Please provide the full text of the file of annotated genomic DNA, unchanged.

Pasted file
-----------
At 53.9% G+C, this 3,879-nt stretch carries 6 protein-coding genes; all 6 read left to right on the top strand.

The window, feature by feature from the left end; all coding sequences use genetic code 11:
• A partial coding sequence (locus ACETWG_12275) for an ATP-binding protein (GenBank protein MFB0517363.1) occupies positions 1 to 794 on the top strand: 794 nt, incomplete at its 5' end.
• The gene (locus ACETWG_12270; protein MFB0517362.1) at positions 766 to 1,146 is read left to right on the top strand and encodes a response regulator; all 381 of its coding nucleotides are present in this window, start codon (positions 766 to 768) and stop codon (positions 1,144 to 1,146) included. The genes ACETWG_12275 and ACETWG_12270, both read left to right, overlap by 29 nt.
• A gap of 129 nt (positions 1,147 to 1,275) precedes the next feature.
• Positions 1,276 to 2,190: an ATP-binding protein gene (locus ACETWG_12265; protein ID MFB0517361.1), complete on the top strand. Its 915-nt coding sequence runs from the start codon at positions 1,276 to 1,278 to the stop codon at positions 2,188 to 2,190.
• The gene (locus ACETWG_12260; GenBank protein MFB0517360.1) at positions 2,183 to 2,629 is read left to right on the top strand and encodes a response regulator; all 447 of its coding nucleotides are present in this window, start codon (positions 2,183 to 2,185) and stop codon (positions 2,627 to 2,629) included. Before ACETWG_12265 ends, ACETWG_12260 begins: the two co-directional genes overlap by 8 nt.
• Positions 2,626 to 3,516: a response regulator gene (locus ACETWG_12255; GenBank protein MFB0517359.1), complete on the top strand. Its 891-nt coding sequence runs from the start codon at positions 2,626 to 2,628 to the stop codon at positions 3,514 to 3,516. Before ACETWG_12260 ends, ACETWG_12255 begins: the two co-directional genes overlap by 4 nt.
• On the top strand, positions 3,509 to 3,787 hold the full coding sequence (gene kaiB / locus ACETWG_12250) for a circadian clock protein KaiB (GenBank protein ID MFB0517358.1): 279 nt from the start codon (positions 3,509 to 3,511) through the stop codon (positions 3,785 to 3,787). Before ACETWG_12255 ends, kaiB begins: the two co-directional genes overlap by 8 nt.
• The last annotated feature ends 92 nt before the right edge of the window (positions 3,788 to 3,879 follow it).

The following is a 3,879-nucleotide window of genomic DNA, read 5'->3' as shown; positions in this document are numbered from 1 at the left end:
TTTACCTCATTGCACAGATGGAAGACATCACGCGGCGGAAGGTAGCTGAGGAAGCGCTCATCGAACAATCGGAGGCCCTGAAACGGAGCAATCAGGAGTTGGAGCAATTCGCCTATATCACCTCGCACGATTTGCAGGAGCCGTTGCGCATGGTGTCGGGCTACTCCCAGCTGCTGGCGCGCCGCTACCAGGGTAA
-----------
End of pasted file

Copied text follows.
At 53.9% G+C, this 3,879-nt stretch carries 6 protein-coding genes; all 6 read left to right on the top strand.

The window, feature by feature from the left end; all coding sequences use genetic code 11:
• A partial coding sequence (locus ACETWG_12275) for an ATP-binding protein (GenBank protein MFB0517363.1) occupies positions 1 to 794 on the top strand: 794 nt, incomplete at its 5' end.
• The gene (locus ACETWG_12270; protein MFB0517362.1) at positions 766 to 1,146 is read left to right on the top strand and encodes a response regulator; all 381 of its coding nucleotides are present in this window, start codon (positions 766 to 768) and stop codon (positions 1,144 to 1,146) included. The genes ACETWG_12275 and ACETWG_12270, both read left to right, overlap by 29 nt.
• A gap of 129 nt (positions 1,147 to 1,275) precedes the next feature.
• Positions 1,276 to 2,190: an ATP-binding protein gene (locus ACETWG_12265; protein ID MFB0517361.1), complete on the top strand. Its 915-nt coding sequence runs from the start codon at positions 1,276 to 1,278 to the stop codon at positions 2,188 to 2,190.
• The gene (locus ACETWG_12260; GenBank protein MFB0517360.1) at positions 2,183 to 2,629 is read left to right on the top strand and encodes a response regulator; all 447 of its coding nucleotides are present in this window, start codon (positions 2,183 to 2,185) and stop codon (positions 2,627 to 2,629) included. Before ACETWG_12265 ends, ACETWG_12260 begins: the two co-directional genes overlap by 8 nt.
• Positions 2,626 to 3,516: a response regulator gene (locus ACETWG_12255; GenBank protein MFB0517359.1), complete on the top strand. Its 891-nt coding sequence runs from the start codon at positions 2,626 to 2,628 to the stop codon at positions 3,514 to 3,516. Before ACETWG_12260 ends, ACETWG_12255 begins: the two co-directional genes overlap by 4 nt.
• On the top strand, positions 3,509 to 3,787 hold the full coding sequence (gene kaiB / locus ACETWG_12250) for a circadian clock protein KaiB (GenBank protein ID MFB0517358.1): 279 nt from the start codon (positions 3,509 to 3,511) through the stop codon (positions 3,785 to 3,787). Before ACETWG_12255 ends, kaiB begins: the two co-directional genes overlap by 8 nt.
• The last annotated feature ends 92 nt before the right edge of the window (positions 3,788 to 3,879 follow it).

The following is a 3,879-nucleotide window of genomic DNA, read 5'->3' as shown; positions in this document are numbered from 1 at the left end:
TTTACCTCATTGCACAGATGGAAGACATCACGCGGCGGAAGGTAGCTGAGGAAGCGCTCATCGAACAATCGGAGGCCCTGAAACGGAGCAATCAGGAGTTGGAGCAATTCGCCTATATCACCTCGCACGATTTGCAGGAGCCGTTGCGCATGGTGTCGGGCTACTCCCAGCTGCTGGCGCGCCGCTACCAGGGTAA